In 1841, at the age of twenty one, Ishwar Chandra joined the Fort William College as the Head Pandit in the Sanskrit department. The brilliant mind that he was, he soon became proficient in English and Hindi. After five years, in 1946, Vidyasagar left Fort William College and joined the Sanskrit College as ‘Assistant Secretary’. But just after a year he entered into serious altercation with the College Secretary, Rasomoy Dutta, over administrative changes he recommended. Since Vidyasagar was not someone who would bow down to power, he resigned from the post on being refused by the college authorities and resumed employment at Fort William College but as a head clerk. He came back to Sanskrit College as a Professor on the request of the college authorities but imposed a condition that he be allowed to redesign the system. He became Principal of Sanskrit College in 1851. In 1855, he assumed the responsibilities as a special inspector of schools with additional charges and travelled to remote villages in Bengal to oversee the quality of education.
Vidyasagar is credited with the role of thoroughly remodelling medieval scholastic system prevailing in Sanskrit College and bring about modern insights into the education system. The first change that Vidyasagar made when he came back to the Sanskrit College as a Professor was to include English and Bengali as the medium of learning, besides Sanskrit. He introduced courses of European History, Philosophy and Science alongside of Vedic scriptures. He encouraged students to pursue these subjects and take away the best from both worlds. He also changed the rules of admission for students in Sanskrit College allowing non-Brahmin students to enrol in the prestigious institution. He wrote two books ‘Upakramonika’ and ‘Byakaran Koumudi’, interpreting complex notions of Sanskrit grammar in easy legible Bengali language. He introduced the concepts of admission fee and tuition fee for the first time in Calcutta. He set up the Normal School for training teachers enabling uniformity in teaching methods. Through his contacts at the deputy magistrate’s office he would help his students get jobs in government offices.
He was an ardent advocate of women education. He rightly viewed education as the primary way for women to achieve emancipation from all the societal oppression they had to face at that time. He exercised his power and lobbied hard for opening of school for girls and even outlined suitable curriculum that not only did educate them, but also enabled them to be self-reliant through vocations like needlework. He went door to door, requesting heads of families to allow their daughters to be enrolled in schools. He opened 35 schools for women throughout Bengal and was successful in enrolling 1300 students. He even initiated Nari Siksha Bhandar, a fund to lend support for the cause. He maintained his support to John Elliot Drinkwater Bethune to establish the first permanent girls’ school in India, the Bethune School, on May 7, 1849.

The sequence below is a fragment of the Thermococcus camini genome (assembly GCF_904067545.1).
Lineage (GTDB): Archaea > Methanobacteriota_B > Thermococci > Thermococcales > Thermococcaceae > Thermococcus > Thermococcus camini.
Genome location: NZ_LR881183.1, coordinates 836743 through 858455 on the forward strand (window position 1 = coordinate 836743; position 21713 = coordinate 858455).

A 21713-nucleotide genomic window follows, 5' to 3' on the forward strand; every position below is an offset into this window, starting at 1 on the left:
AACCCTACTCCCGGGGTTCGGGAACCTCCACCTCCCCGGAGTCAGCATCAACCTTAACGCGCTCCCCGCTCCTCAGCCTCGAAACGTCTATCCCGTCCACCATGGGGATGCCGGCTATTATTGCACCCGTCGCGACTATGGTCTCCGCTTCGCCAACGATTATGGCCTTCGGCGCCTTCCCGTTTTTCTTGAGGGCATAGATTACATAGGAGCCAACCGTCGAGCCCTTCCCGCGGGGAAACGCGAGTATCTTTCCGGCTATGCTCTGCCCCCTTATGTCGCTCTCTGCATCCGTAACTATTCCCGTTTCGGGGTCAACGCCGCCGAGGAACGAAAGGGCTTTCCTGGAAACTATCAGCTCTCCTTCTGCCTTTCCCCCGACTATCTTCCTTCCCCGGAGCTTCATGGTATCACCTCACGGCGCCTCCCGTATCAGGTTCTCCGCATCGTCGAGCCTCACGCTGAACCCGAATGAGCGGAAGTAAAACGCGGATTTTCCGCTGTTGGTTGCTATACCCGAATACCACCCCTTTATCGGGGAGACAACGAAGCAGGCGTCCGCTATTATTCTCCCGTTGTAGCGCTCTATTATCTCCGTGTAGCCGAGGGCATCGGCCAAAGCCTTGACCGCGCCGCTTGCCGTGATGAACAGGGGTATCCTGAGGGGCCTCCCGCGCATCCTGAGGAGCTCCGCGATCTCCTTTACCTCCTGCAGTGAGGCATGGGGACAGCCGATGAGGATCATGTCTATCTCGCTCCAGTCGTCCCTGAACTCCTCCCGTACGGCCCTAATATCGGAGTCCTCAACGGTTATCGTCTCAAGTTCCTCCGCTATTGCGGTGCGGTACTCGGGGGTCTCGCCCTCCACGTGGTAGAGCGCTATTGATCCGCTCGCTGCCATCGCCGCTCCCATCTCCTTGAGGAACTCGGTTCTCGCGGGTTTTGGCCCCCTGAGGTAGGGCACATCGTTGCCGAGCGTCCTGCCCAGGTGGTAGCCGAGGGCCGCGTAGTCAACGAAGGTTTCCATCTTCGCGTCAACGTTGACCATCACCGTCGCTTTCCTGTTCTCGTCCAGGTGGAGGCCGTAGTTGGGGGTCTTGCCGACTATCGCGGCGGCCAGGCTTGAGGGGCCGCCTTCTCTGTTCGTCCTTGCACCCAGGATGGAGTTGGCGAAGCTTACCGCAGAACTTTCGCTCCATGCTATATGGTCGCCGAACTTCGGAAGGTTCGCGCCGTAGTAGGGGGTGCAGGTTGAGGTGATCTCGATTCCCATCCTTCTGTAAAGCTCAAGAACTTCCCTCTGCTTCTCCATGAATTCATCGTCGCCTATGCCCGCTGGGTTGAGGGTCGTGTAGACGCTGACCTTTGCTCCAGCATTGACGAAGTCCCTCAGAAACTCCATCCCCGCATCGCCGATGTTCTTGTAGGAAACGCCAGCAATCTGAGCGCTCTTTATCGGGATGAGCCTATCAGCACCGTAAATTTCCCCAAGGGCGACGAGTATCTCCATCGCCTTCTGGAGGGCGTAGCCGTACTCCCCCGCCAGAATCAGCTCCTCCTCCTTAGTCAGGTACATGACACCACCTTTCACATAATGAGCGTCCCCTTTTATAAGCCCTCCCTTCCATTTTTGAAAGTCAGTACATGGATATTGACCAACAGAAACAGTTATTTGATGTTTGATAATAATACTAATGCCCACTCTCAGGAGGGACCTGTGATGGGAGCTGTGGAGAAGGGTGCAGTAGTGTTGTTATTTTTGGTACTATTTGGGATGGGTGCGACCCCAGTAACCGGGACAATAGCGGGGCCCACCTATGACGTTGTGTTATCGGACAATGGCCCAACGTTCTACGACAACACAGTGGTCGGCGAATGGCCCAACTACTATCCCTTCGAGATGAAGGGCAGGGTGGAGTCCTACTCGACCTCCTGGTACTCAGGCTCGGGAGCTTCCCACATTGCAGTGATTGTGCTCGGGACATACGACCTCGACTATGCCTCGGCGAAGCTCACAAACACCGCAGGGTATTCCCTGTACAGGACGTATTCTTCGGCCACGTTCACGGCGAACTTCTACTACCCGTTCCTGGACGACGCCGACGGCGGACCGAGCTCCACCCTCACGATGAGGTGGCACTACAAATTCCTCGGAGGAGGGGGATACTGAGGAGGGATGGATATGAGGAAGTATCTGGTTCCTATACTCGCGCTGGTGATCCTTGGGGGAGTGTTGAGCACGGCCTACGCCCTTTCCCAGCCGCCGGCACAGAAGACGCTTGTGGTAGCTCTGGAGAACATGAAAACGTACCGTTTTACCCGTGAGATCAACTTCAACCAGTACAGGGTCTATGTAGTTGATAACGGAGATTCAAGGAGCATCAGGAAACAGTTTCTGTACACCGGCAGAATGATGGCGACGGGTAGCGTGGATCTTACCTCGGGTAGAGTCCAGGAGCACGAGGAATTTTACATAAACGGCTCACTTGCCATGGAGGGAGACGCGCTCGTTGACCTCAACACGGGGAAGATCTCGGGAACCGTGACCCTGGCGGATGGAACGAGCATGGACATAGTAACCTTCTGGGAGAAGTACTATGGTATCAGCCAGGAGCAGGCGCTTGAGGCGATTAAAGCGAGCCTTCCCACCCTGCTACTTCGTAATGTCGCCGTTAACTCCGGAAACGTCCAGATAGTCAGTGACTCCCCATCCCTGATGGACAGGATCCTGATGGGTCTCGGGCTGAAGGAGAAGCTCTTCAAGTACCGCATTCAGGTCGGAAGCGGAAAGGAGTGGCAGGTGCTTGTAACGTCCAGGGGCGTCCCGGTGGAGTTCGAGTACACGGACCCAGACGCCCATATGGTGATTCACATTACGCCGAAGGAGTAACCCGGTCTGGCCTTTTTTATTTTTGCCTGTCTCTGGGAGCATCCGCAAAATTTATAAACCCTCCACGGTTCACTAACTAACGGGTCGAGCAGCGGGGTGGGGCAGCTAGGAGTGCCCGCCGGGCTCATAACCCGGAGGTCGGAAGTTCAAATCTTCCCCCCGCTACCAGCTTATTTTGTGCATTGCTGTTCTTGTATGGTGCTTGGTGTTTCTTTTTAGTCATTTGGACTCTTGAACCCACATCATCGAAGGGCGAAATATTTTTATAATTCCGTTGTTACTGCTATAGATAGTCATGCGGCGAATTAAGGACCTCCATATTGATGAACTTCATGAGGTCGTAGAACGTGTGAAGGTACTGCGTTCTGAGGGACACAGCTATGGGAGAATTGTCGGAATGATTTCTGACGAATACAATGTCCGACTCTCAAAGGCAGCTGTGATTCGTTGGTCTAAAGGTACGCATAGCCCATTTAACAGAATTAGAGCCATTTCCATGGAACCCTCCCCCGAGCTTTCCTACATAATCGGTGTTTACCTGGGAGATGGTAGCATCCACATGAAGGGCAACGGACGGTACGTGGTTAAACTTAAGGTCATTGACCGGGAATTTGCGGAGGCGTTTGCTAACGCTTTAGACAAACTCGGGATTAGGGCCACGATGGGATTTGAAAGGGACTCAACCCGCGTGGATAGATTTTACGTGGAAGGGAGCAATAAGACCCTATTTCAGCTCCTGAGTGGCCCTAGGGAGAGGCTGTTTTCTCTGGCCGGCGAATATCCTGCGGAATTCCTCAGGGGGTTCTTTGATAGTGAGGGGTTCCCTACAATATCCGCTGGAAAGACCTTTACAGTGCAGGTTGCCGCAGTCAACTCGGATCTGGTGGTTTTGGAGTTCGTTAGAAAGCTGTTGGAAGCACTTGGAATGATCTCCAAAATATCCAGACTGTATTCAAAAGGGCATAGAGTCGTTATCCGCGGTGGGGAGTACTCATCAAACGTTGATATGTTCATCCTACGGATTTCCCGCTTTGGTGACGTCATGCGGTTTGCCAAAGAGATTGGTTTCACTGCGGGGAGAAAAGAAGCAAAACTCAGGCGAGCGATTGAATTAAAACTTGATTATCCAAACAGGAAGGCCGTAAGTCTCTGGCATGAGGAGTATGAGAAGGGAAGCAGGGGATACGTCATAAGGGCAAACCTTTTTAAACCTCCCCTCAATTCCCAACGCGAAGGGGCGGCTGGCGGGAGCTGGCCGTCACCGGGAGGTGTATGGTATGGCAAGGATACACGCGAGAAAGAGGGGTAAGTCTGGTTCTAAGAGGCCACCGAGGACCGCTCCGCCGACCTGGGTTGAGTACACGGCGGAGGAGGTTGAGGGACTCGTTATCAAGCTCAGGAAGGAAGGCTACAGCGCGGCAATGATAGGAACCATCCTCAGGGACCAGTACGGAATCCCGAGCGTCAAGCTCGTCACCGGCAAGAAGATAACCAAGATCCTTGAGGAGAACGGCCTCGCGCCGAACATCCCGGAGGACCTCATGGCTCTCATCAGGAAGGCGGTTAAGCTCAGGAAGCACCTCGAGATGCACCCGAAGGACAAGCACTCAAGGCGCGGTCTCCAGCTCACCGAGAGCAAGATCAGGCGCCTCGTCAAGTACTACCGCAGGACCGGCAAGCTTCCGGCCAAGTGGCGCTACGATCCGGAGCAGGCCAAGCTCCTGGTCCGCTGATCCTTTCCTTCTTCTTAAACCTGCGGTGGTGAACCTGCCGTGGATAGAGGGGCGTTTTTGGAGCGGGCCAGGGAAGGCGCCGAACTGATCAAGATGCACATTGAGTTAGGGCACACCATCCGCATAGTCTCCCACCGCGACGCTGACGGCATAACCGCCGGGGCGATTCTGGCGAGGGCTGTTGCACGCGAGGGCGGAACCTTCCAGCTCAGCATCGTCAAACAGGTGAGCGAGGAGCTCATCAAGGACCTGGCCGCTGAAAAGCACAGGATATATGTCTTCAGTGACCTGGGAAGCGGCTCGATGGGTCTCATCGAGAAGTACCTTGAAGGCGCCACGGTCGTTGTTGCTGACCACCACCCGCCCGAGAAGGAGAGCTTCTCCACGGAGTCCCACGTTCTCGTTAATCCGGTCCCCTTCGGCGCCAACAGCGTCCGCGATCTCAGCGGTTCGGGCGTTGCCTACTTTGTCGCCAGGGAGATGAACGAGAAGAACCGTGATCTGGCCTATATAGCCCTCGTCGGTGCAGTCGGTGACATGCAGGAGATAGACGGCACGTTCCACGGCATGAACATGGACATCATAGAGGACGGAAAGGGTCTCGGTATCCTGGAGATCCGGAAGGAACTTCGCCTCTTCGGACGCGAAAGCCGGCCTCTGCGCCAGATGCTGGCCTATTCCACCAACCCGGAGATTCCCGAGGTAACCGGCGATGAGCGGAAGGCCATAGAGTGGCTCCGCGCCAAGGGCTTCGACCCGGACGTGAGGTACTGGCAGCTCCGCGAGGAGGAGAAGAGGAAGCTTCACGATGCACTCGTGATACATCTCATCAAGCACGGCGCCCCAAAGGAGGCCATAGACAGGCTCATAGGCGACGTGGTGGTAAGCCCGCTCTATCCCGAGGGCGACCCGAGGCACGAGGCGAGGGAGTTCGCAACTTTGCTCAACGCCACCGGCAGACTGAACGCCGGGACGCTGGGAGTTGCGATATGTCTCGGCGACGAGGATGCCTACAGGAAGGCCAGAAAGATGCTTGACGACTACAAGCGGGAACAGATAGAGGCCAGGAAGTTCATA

He disseminated his ideals through regular articles he wrote for periodicals and newspapers. He was associated with prestigious journalistic publications like ‘Tattwabodhini Patrika’, ‘Somprakash’, ‘Sarba Shubhankari Patrika’ and ‘Hindu Patriot’. He wrote a number of books that hold primary importance in Bengali culture. His lasting legacy remains with ‘Borno Porichoy’, an elementary level book for learning Bengali alphabets, where he reconstructed Bengali alphabets and reformed it into typography of 12 vowels and 40 consonants. He established the Sanskrit Press with an aim to produce printed books at affordable prices so that common people could buy them.
Vidyasagar was always vocal about the oppression that the society inflicted on women at that time. He was very close to his mother who was a woman of great character, who directed him once to do something to alleviate the pain and helplessness of Hindu widows, who were forced to live a life of abnegation. They were denied basic pleasures of life, marginalised in the society, often exploited unfairly and treated as a burden by their family. Vidyasagar’s compassionate heart could not take their plight and he made it his mission to improve the quality of life for these helpless women. He faced raging opposition from orthodox society which termed the concept as something heretic. He challenged the Brahminical authorities and proved that widow remarriage is sanctioned by Vedic scriptures. He took his arguments to the British Authorities and his pleas were heard when the Hindu Widows’ Remarriage Act, 1856 or Act XV, 1856, was decreed on July 26, 1856. He did not just stop there. He initiated several matches for child or adolescent widows within respectable families and even married his son Narayan Chandra to an adolescent widow in 1870 to set an example.
—Source: India Study Channel